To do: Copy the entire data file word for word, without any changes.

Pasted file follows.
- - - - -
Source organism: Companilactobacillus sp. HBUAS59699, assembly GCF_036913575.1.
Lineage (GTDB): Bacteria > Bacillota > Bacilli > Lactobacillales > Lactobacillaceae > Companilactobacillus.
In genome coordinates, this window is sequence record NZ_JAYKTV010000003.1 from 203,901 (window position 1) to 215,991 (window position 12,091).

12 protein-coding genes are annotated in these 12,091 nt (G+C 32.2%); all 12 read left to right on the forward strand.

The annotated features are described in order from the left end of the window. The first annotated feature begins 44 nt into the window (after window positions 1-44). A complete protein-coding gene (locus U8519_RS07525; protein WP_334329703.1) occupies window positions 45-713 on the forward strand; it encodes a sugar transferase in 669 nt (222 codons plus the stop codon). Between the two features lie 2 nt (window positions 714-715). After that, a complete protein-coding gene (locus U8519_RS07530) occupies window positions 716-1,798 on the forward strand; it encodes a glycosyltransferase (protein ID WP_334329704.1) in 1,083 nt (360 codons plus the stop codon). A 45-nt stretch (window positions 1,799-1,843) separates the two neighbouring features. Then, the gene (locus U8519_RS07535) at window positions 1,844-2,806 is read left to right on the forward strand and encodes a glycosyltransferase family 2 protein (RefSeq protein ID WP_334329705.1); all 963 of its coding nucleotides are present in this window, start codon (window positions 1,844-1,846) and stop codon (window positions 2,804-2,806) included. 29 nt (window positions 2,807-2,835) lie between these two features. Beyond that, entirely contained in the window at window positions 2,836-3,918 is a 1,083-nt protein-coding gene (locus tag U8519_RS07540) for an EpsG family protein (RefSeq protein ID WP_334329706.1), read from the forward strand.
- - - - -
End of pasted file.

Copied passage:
Source organism: Companilactobacillus sp. HBUAS59699, assembly GCF_036913575.1.
Lineage (GTDB): Bacteria > Bacillota > Bacilli > Lactobacillales > Lactobacillaceae > Companilactobacillus.
In genome coordinates, this window is sequence record NZ_JAYKTV010000003.1 from 203,901 (window position 1) to 215,991 (window position 12,091).

12 protein-coding genes are annotated in these 12,091 nt (G+C 32.2%); all 12 read left to right on the forward strand.

The annotated features are described in order from the left end of the window. The first annotated feature begins 44 nt into the window (after window positions 1-44). A complete protein-coding gene (locus U8519_RS07525; protein WP_334329703.1) occupies window positions 45-713 on the forward strand; it encodes a sugar transferase in 669 nt (222 codons plus the stop codon). Between the two features lie 2 nt (window positions 714-715). After that, a complete protein-coding gene (locus U8519_RS07530) occupies window positions 716-1,798 on the forward strand; it encodes a glycosyltransferase (protein ID WP_334329704.1) in 1,083 nt (360 codons plus the stop codon). A 45-nt stretch (window positions 1,799-1,843) separates the two neighbouring features. Then, the gene (locus U8519_RS07535) at window positions 1,844-2,806 is read left to right on the forward strand and encodes a glycosyltransferase family 2 protein (RefSeq protein ID WP_334329705.1); all 963 of its coding nucleotides are present in this window, start codon (window positions 1,844-1,846) and stop codon (window positions 2,804-2,806) included. 29 nt (window positions 2,807-2,835) lie between these two features. Beyond that, entirely contained in the window at window positions 2,836-3,918 is a 1,083-nt protein-coding gene (locus tag U8519_RS07540) for an EpsG family protein (RefSeq protein ID WP_334329706.1), read from the forward strand.